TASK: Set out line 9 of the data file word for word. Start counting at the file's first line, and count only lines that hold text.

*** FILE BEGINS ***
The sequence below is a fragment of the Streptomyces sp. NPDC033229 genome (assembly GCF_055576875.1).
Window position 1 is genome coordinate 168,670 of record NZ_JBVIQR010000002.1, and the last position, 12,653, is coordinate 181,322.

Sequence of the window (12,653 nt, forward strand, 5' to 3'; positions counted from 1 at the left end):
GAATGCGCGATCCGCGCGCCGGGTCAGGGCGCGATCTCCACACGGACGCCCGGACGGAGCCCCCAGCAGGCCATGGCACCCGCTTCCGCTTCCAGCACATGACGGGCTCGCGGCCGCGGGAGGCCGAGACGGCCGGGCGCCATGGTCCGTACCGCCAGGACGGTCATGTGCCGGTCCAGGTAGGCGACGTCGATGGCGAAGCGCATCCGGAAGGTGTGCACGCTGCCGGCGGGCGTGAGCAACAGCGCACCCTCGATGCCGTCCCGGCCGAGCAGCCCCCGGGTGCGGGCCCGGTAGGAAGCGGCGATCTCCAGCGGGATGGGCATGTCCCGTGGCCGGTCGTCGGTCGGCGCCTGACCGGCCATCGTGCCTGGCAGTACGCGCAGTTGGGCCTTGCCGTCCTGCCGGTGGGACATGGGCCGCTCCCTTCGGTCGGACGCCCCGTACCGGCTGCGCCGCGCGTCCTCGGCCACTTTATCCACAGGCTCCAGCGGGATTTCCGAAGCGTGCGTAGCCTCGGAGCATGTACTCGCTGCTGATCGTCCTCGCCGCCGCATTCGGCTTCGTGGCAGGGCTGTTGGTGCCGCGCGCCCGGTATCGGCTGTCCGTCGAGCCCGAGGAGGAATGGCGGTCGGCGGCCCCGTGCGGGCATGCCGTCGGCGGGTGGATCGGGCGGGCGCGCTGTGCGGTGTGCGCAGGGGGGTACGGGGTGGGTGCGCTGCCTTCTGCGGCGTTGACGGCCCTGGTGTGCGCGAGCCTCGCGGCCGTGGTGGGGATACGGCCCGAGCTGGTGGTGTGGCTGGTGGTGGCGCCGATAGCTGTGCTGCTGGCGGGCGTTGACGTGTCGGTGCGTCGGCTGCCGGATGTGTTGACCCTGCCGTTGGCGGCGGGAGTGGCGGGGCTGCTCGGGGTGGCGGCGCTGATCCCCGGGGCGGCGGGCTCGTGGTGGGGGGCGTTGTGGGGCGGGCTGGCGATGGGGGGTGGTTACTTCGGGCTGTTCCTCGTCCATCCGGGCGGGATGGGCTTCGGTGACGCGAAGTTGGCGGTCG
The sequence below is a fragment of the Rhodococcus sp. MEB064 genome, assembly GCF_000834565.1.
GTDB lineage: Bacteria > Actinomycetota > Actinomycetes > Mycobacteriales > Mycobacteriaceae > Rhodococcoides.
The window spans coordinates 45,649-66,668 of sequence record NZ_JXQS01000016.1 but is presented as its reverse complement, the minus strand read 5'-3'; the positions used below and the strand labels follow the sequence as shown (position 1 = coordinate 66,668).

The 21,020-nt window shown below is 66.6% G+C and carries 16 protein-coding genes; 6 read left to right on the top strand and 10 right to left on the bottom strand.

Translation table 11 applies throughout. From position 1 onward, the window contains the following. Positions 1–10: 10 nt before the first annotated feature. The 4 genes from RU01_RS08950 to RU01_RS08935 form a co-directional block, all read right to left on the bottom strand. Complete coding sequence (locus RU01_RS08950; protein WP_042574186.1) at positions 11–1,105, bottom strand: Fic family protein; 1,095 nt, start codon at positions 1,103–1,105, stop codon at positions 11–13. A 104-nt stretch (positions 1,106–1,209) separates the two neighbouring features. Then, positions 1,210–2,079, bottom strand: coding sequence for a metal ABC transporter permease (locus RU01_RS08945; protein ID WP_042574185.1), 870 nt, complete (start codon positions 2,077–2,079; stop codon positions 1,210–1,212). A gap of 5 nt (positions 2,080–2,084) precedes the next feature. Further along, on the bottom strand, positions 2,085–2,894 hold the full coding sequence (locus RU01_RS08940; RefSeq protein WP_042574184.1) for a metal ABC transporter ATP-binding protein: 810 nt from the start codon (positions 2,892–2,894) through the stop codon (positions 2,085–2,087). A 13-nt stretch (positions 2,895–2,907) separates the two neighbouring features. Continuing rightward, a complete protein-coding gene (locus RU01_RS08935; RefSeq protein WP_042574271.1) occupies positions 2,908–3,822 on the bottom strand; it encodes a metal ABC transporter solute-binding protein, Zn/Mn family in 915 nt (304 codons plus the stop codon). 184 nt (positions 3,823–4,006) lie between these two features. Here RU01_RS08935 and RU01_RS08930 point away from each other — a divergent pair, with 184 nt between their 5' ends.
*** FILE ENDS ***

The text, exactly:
Translation table 11 applies throughout. From position 1 onward, the window contains the following. Positions 1–10: 10 nt before the first annotated feature. The 4 genes from RU01_RS08950 to RU01_RS08935 form a co-directional block, all read right to left on the bottom strand. Complete coding sequence (locus RU01_RS08950; protein WP_042574186.1) at positions 11–1,105, bottom strand: Fic family protein; 1,095 nt, start codon at positions 1,103–1,105, stop codon at positions 11–13. A 104-nt stretch (positions 1,106–1,209) separates the two neighbouring features. Then, positions 1,210–2,079, bottom strand: coding sequence for a metal ABC transporter permease (locus RU01_RS08945; protein ID WP_042574185.1), 870 nt, complete (start codon positions 2,077–2,079; stop codon positions 1,210–1,212). A gap of 5 nt (positions 2,080–2,084) precedes the next feature. Further along, on the bottom strand, positions 2,085–2,894 hold the full coding sequence (locus RU01_RS08940; RefSeq protein WP_042574184.1) for a metal ABC transporter ATP-binding protein: 810 nt from the start codon (positions 2,892–2,894) through the stop codon (positions 2,085–2,087). A 13-nt stretch (positions 2,895–2,907) separates the two neighbouring features. Continuing rightward, a complete protein-coding gene (locus RU01_RS08935; RefSeq protein WP_042574271.1) occupies positions 2,908–3,822 on the bottom strand; it encodes a metal ABC transporter solute-binding protein, Zn/Mn family in 915 nt (304 codons plus the stop codon). 184 nt (positions 3,823–4,006) lie between these two features. Here RU01_RS08935 and RU01_RS08930 point away from each other — a divergent pair, with 184 nt between their 5' ends.